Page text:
The Essentials of Dispensationalism

Theological labels can be very helpful, and yet also very frustrating. Helpful in how they so quickly communicate where you stand on a given theological issue, and yet frustrating in how often they don’t do so very accurately. Misrepresentations abound, and when you say that you are a such-and-such, that label may communicate all kinds of baggage you don’t intend. For this reason, when someone would ask me if I were a Calvinist, I used to respond, “Yes, but I reserve the right to explain what I mean by that!” (By the way, to find out whether you are a true Calvinist, read this.)


This brings me to the label “dispensationalist.” As you can tell from the opening paragraphs of an essay I wrote several years ago, I’m never sure exactly how to categorize myself. Yes, broadly speaking, I do fall into the dispensational camp, and yet based on the way that many covenantalists characterize dispensationalism, I often find myself wondering how helpful that label really is, at least for me.


The other night I was rereading parts of Kim Riddlebarger’s book, A Case for Amillennialism: Understanding the End Times, which is widely regarded as the definitive treatment of the millennial debate from an amillennial perspective. On page 24, Riddlebarger begins his explanation of dispensationalism, writing this in his second paragraph:  


Dispensationalists argue for literal interpretation of all prophetic portions of Scripture. This means that all of the covenantal promises made to David and Abraham in the Old Testament are to be fulfilled literally in a future millennial age. Israel will regain the land promised by God, a prophecy which dispensationalists believe was fulfilled when the modern nation of Israel was born in 1948. 


Let’s go down Riddlebarger’s checklist of dispensational distinctives: Literal interpretation of prophecy? Yep. Covenant promises fulfilled in a future millennial kingdom? Absolutely. Land promise to Abraham fulfilled in 1948? Whaaaaaaaat???


Now in one sense, I can certainly understand why Dr. Riddlebarger would write this, because some dispensationalists do indeed believe it, or at least that’s what I’ve been told. But why tuck it in there among some of the major distinctives of dispensationalism as if it were also part of the system itself? I find this very unhelpful in furthering the discussion. Incidentally, Riddlebarger could have avoided this misrepresentation by simply adding the word “some,” as in: “Israel will regain the land promised by God, a prophecy which some dispensationalists believe was fulfilled when the modern nation of Israel was born in 1948.” This would allow poor souls like me to say that yes, I am dispensationalist, but no, I do not believe that Ezekiel 36 was fulfilled 60 years ago.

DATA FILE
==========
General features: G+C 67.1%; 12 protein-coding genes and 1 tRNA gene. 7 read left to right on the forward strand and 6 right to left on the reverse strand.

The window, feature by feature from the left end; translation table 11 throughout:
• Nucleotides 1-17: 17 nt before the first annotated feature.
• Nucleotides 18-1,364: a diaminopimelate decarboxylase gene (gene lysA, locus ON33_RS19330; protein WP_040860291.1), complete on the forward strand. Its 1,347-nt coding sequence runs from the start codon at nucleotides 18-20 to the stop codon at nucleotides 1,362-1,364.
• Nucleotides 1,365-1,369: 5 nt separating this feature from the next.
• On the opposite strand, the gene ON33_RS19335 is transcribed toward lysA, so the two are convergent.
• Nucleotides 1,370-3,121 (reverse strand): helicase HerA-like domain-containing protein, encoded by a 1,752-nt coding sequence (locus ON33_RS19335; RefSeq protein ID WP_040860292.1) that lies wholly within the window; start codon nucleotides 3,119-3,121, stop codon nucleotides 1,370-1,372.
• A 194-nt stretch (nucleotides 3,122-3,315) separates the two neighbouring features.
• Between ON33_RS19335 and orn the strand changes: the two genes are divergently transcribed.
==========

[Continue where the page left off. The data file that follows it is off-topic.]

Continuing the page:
Part of the frustration in reading this description of dispensationalism is that the second and third sentences in the excerpt from Riddlebarger contradict each other. Riddlebarger says that dispensationalists believe that all of the promises made to Abraham will be fulfilled in a future millennial age, and yet in the very next sentence he says that dispensationalists believe that one of the main promises that God made to Abraham was fulfilled in 1948. See the problem here? And don’t even get me started on the exegetical difficulties with the fulfillment-in-1948 view!


Anyway, perhaps Riddlebarger would respond by saying that he is just reporting the facts of what dispensationalists believe, and if those facts are inconsistent, then your problem is with the dispies and not with him. And while that is certainly true for any dispensationalists who do affirm these two contradictory views (and again, I am told they are out there), why not work a little harder to set forth accurately the core elements of your opponents’ position? Why take an inconsistent and unnecessary application of dispensationalism—an application which is rejected by many (most?) dispensationalists—and make it sound like one of the essentials of dispensationalism itself?


In fairness to Riddlebarger, I do think he did a fairly good job overall of avoiding the kind of straw man arguments that are so characteristic of many covenantalists who critique dispensationalism. In other words, the misrepresentation on page 24 is the exception and not the rule in Riddlebarger’s book (although I have found other, more significant ones), and I am sure that he was not intentionally misrepresenting dispensationalism. In fact, if he ever revises the book, perhaps he will add the word “some” to that sentence in the interest of being fair.